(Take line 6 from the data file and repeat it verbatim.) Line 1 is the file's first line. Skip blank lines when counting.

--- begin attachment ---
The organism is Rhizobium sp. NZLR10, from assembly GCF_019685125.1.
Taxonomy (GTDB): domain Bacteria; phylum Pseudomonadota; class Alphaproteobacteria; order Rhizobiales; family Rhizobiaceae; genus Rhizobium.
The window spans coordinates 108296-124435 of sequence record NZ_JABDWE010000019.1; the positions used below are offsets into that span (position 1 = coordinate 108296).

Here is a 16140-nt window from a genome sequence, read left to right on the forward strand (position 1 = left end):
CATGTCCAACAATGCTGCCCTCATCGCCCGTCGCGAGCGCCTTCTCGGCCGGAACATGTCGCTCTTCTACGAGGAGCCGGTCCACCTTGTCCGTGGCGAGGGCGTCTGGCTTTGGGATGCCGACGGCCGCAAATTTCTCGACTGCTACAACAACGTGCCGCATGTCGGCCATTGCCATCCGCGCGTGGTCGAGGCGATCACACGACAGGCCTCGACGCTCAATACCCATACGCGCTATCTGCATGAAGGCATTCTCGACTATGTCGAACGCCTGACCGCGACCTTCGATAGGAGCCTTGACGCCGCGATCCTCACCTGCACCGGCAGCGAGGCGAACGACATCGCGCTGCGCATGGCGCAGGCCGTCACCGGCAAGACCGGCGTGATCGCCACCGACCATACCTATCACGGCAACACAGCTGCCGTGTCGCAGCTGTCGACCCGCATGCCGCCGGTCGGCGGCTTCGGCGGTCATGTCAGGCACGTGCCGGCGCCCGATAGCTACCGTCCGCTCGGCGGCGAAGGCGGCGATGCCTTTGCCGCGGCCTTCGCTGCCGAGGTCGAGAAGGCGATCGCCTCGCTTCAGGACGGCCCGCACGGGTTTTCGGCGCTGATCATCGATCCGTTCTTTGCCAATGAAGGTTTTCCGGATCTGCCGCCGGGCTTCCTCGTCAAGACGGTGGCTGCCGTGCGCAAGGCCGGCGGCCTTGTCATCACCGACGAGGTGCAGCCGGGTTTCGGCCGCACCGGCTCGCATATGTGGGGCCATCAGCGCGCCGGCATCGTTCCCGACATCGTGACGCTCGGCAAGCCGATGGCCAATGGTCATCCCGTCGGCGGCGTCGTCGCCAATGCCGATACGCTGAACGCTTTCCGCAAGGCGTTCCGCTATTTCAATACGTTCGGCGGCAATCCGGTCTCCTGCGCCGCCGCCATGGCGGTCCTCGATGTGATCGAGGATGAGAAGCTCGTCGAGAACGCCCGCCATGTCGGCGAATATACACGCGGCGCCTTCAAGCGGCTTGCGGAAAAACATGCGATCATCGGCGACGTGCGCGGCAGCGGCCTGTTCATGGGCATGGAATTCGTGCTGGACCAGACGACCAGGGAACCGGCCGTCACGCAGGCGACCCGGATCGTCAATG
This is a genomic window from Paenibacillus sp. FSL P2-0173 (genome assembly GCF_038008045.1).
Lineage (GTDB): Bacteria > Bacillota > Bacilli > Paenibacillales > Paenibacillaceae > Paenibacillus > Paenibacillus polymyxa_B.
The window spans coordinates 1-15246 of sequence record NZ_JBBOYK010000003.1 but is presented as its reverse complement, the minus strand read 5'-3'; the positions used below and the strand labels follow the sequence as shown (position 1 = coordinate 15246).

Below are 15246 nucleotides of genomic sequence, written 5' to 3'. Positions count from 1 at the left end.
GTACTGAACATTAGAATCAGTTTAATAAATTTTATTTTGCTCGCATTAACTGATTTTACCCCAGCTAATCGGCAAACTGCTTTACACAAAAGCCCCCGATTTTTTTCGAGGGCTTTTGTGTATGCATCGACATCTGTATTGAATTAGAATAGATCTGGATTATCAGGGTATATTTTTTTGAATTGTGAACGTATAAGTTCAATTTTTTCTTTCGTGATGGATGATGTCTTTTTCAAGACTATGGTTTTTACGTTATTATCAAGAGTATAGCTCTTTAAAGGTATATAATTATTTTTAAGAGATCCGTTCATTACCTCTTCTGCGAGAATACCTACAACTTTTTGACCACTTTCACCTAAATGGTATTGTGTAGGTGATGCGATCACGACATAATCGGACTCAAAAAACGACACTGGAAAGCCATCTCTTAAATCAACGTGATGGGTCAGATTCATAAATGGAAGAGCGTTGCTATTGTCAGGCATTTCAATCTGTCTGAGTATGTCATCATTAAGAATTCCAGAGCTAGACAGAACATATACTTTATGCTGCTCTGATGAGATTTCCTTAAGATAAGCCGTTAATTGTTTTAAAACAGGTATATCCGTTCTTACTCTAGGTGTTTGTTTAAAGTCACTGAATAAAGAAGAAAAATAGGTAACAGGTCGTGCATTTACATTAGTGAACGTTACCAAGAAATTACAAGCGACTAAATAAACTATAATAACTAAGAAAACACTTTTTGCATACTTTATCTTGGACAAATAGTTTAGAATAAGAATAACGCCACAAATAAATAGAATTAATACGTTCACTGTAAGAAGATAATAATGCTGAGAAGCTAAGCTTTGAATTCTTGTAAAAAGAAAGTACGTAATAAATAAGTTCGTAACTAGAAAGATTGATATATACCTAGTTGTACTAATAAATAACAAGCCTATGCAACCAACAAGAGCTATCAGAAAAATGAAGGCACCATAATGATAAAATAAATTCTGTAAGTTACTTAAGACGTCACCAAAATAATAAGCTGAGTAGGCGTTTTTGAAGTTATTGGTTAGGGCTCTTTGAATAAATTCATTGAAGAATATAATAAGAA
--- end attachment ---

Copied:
This is a genomic window from Paenibacillus sp. FSL P2-0173 (genome assembly GCF_038008045.1).